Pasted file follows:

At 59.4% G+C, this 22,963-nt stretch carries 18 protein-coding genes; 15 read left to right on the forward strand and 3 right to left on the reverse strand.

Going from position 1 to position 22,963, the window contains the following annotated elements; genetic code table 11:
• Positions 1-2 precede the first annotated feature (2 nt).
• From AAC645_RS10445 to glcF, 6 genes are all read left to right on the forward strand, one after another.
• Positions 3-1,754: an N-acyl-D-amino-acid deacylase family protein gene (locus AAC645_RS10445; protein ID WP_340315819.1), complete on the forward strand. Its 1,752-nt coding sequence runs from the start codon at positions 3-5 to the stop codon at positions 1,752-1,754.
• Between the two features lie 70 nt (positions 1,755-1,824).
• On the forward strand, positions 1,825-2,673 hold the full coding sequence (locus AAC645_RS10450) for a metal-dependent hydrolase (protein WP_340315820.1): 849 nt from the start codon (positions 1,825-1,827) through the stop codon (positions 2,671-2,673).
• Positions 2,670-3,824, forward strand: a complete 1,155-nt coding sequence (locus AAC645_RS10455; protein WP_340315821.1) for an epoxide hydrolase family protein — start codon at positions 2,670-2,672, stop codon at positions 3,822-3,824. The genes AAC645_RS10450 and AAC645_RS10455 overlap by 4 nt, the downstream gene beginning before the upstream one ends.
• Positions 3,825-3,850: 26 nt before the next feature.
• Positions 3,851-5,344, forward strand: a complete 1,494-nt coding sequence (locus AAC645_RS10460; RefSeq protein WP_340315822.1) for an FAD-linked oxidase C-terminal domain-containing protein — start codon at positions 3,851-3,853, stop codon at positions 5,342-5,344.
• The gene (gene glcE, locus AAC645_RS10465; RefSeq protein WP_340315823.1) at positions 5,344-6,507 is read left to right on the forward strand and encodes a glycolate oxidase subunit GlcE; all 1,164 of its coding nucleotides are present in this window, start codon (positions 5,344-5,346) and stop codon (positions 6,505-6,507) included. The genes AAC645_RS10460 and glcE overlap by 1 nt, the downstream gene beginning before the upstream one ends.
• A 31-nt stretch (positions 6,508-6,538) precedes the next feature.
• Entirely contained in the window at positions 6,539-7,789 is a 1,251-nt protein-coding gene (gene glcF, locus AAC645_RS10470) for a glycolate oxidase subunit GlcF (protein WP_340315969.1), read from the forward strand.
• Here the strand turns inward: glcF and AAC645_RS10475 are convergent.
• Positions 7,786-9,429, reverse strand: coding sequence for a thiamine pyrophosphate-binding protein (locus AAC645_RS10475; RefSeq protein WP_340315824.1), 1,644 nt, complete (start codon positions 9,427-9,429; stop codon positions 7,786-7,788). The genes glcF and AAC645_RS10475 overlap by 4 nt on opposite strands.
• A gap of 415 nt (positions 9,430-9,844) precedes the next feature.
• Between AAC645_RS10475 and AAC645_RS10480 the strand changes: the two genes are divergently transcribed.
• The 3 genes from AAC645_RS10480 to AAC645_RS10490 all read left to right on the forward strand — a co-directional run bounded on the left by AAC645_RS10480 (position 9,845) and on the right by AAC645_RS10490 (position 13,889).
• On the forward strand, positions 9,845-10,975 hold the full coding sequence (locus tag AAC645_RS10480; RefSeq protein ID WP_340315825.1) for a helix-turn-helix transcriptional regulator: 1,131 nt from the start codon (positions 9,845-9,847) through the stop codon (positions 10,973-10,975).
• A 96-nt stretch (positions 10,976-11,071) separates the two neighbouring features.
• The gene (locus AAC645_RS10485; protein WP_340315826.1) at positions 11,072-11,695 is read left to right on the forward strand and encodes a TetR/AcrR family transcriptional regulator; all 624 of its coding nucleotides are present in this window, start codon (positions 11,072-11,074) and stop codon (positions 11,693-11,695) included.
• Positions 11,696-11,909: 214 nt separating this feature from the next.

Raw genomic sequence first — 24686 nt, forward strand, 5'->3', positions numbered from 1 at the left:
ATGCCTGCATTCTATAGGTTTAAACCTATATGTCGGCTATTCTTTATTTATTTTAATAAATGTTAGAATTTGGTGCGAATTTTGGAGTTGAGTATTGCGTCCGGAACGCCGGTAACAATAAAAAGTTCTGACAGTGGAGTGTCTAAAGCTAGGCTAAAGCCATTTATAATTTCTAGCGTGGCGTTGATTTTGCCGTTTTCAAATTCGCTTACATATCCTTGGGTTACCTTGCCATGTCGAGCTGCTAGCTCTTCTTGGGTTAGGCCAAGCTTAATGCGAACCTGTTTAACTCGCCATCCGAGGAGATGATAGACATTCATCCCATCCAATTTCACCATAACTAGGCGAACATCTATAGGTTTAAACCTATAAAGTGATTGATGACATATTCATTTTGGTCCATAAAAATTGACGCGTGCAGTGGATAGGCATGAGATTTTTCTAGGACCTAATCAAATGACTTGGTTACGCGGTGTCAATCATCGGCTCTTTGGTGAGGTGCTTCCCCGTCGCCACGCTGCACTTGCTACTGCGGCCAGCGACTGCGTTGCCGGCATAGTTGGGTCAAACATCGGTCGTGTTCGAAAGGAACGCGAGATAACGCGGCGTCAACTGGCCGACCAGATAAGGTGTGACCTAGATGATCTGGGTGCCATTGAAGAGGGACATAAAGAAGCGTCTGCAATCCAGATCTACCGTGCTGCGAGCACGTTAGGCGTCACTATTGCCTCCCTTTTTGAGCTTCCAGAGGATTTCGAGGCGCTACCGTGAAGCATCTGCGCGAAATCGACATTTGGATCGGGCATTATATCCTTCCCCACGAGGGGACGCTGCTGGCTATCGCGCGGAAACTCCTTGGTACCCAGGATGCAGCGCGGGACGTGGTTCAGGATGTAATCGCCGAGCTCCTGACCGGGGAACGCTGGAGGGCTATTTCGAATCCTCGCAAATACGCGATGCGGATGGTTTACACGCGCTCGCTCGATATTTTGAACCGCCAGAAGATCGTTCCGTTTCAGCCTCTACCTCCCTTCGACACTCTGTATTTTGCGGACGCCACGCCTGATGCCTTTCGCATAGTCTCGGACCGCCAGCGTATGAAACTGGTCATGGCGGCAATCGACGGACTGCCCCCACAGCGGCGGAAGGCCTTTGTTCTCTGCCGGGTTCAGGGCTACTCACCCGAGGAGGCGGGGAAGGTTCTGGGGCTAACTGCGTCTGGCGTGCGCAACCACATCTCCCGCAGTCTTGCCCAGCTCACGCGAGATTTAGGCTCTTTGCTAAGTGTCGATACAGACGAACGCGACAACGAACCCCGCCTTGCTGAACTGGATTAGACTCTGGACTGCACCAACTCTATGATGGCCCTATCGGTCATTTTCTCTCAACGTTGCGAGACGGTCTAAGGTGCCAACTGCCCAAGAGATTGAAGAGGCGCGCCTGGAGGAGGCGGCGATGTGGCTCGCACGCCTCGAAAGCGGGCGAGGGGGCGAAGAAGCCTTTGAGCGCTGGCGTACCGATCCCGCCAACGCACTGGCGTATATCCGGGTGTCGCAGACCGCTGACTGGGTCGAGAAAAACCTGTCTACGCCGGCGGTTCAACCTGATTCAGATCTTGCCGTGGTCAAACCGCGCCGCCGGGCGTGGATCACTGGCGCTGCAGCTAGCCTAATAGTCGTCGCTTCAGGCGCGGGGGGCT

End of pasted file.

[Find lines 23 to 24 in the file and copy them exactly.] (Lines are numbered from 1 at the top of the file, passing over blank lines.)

Raw genomic sequence first — 24686 nt, forward strand, 5'->3', positions numbered from 1 at the left:
ATGCCTGCATTCTATAGGTTTAAACCTATATGTCGGCTATTCTTTATTTATTTTAATAAATGTTAGAATTTGGTGCGAATTTTGGAGTTGAGTATTGCGTCCGGAACGCCGGTAACAATAAAAAGTTCTGACAGTGGAGTGTCTAAAGCTAGGCTAAAGCCATTTATAATTTCTAGCGTGGCGTTGATTTTGCCGTTTTCAAATTCGCTTACATATCCTTGGGTTACCTTGCCATGTCGAGCTGCTAGCTCTTCTTGGGTTAGGCCAAGCTTAATGCGAACCTGTTTAACTCGCCATCCGAGGAGATGATAGACATTCATCCCATCCAATTTCACCATAACTAGGCGAACATCTATAGGTTTAAACCTATAAAGTGATTGATGACATATTCATTTTGGTCCATAAAAATTGACGCGTGCAGTGGATAGGCATGAGATTTTTCTAGGACCTAATCAAATGACTTGGTTACGCGGTGTCAATCATCGGCTCTTTGGTGAGGTGCTTCCCCGTCGCCACGCTGCACTTGCTACTGCGGCCAGCGACTGCGTTGCCGGCATAGTTGGGTCAAACATCGGTCGTGTTCGAAAGGAACGCGAGATAACGCGGCGTCAACTGGCCGACCAGATAAGGTGTGACCTAGATGATCTGGGTGCCATTGAAGAGGGACATAAAGAAGCGTCTGCAATCCAGATCTACCGTGCTGCGAGCACGTTAGGCGTCACTATTGCCTCCCTTTTTGAGCTTCCAGAGGATTTCGAGGCGCTACCGTGAAGCATCTGCGCGAAATCGACATTTGGATCGGGCATTATATCCTTCCCCACGAGGGGACGCTGCTGGCTATCGCGCGGAAACTCCTTGGTACCCAGGATGCAGCGCGGGACGTGGTTCAGGATGTAATCGCCGAGCTCCTGACCGGGGAACGCTGGAGGGCTATTTCGAATCCTCGCAAATACGCGATGCGGATGGTTTACACGCGCTCGCTCGATATTTTGAACCGCCAGAAGATCGTTCCGTTTCAGCCTCTACCTCCCTTCGACACTCTGTATTTTGCGGACGCCACGCCTGATGCCTTTCGCATAGTCTCGGACCGCCAGCGTATGAAACTGGTCATGGCGGCAATCGACGGACTGCCCCCACAGCGGCGGAAGGCCTTTGTTCTCTGCCGGGTTCAGGGCTACTCACCCGAGGAGGCGGGGAAGGTTCTGGGGCTAACTGCGTCTGGCGTGCGCAACCACATCTCCCGCAGTCTTGCCCAGCTCACGCGAGATTTAGGCTCTTTGCTAAGTGTCGATACAGACGAACGCGACAACGAACCCCGCCTTGCTGAACTGGATTAGACTCTGGACTGCACCAACTCTATGATGGCCCTATCGGTCATTTTCTCTCAACGTTGCGAGACGGTCTAAGGTGCCAACTGCCCAAGAGATTGAAGAGGCGCGCCTGGAGGAGGCGGCGATGTGGCTCGCACGCCTCGAAAGCGGGCGAGGGGGCGAAGAAGCCTTTGAGCGCTGGCGTACCGATCCCGCCAACGCACTGGCGTATATCCGGGTGTCGCAGACCGCTGACTGGGTCGAGAAAAACCTGTCTACGCCGGCGGTTCAACCTGATTCAGATCTTGCCGTGGTCAAACCGCGCCGCCGGGCGTGGATCACTGGCGCTGCAGCTAGCCTAATAGTCGTCGCTTCAGGCGCGGGGGGCT